A total lunar eclipse occurred above the Republic of Molossia on 28 August 2007 XXX, the last of two lunar eclipses to occur in 2007. The Moon entered the Earth's penumbra at 2:40 AM MST (1:53 AM PST). The first partial phase began in earnest at 3:38 AM MST (2:51 AM PST) when the Moon entered the Earth's umbra. It exited the penumbra at 8:08 AM MST (7:21 AM PST), although this was not seen in Molossia as it was after moonset here. Observation in Molossia began at 3:17 AM MST (2:30 AM PST), with the moon being fully obscured by 3:38 AM MST. Once the moon was within the earth's shadow, it appeared as an orange disc, with the top two thirds darker than the bottom third. Observations ended at 4:07 AM MST, when the Molossian astronomers decided that bed was a better place to be at that raw hour of the morning.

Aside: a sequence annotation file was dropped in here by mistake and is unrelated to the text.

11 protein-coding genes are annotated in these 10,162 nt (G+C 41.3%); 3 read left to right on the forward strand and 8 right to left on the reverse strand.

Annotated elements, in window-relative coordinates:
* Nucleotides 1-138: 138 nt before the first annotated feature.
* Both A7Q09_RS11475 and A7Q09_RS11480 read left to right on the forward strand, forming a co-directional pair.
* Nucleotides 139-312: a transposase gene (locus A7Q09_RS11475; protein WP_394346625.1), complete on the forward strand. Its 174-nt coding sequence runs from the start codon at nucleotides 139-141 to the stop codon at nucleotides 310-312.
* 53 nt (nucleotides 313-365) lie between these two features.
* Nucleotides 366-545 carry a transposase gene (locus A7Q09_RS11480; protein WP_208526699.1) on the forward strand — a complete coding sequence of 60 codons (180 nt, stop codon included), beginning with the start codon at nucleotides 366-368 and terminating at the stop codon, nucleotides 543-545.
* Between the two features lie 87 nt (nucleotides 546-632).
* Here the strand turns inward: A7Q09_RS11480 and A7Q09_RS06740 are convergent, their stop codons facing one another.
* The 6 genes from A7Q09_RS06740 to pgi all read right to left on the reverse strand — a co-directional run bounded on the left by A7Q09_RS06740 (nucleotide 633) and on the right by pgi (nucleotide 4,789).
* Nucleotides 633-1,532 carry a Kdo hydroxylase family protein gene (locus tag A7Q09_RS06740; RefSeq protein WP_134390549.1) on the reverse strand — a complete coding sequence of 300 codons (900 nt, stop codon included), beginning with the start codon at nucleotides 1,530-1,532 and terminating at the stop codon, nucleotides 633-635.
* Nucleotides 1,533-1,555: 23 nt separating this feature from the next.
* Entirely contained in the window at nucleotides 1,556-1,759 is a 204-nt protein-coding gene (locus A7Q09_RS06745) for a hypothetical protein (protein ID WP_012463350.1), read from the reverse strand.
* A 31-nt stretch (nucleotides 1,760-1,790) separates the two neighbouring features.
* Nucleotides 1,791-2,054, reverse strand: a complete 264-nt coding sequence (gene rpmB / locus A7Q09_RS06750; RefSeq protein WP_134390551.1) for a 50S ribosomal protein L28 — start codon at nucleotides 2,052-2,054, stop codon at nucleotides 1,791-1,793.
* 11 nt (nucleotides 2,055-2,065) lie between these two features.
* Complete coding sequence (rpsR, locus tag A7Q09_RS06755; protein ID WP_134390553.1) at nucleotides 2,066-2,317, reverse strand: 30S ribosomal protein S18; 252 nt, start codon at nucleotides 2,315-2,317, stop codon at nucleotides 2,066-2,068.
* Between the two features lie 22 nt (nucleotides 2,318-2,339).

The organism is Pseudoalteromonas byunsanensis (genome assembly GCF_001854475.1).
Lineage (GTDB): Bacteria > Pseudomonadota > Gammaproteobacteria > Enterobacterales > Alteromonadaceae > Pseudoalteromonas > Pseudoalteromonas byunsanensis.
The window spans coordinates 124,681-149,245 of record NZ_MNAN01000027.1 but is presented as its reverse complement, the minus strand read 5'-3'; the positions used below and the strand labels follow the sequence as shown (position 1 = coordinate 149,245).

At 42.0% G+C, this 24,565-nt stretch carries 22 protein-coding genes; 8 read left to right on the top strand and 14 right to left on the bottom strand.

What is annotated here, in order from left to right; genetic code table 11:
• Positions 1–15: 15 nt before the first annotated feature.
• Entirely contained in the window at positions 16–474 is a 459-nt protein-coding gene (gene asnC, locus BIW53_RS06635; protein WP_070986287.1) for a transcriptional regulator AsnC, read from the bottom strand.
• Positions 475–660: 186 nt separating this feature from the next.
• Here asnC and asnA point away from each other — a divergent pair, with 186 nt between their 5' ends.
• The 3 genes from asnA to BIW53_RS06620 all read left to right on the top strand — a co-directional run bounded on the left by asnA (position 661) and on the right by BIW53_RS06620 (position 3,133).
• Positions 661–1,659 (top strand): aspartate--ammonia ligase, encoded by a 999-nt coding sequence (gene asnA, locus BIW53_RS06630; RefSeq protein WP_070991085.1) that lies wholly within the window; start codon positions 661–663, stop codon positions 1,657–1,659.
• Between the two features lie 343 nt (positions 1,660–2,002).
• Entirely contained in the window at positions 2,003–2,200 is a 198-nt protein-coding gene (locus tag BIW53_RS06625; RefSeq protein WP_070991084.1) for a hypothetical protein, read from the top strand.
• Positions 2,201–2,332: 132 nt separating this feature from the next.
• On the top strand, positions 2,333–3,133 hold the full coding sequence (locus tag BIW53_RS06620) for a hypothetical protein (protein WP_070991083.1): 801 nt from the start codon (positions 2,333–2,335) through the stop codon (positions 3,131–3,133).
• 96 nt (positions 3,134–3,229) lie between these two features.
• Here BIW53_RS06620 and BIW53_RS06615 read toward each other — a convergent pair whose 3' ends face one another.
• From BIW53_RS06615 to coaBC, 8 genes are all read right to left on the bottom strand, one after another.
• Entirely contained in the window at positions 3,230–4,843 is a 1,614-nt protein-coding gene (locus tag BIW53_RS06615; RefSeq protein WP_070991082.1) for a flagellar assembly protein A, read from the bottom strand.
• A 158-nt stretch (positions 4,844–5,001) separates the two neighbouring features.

Observation of the eclipse also pointed out a gap in Molossian astronomical survey equipment. Our former telescope, dubbed the Rufus T. Firefly National Observatory, was retired in 2005 due to poor performance. It has not been replaced. This absence of a proper telescope was keenly felt, as it was difficult to clearly see the moon with the naked eye. In addition, photography of the eclipse proved to be nearly impossible with the primitive equipment available. His Excellency, The President has mandated a speedy replacement for the Rufus T. Firefly Telescope, to be accomplished as soon as possible. In addition, Molossian scientists are hard at work creating a camera system to better photograph the heavens. The Molossian night sky is usually clear and crisp, making stargazing a delight. We must take advantage of our beautiful skies with better stargazing equipment.
In the meantime, the 27 August eclipse was a great and memorable experience for our nation.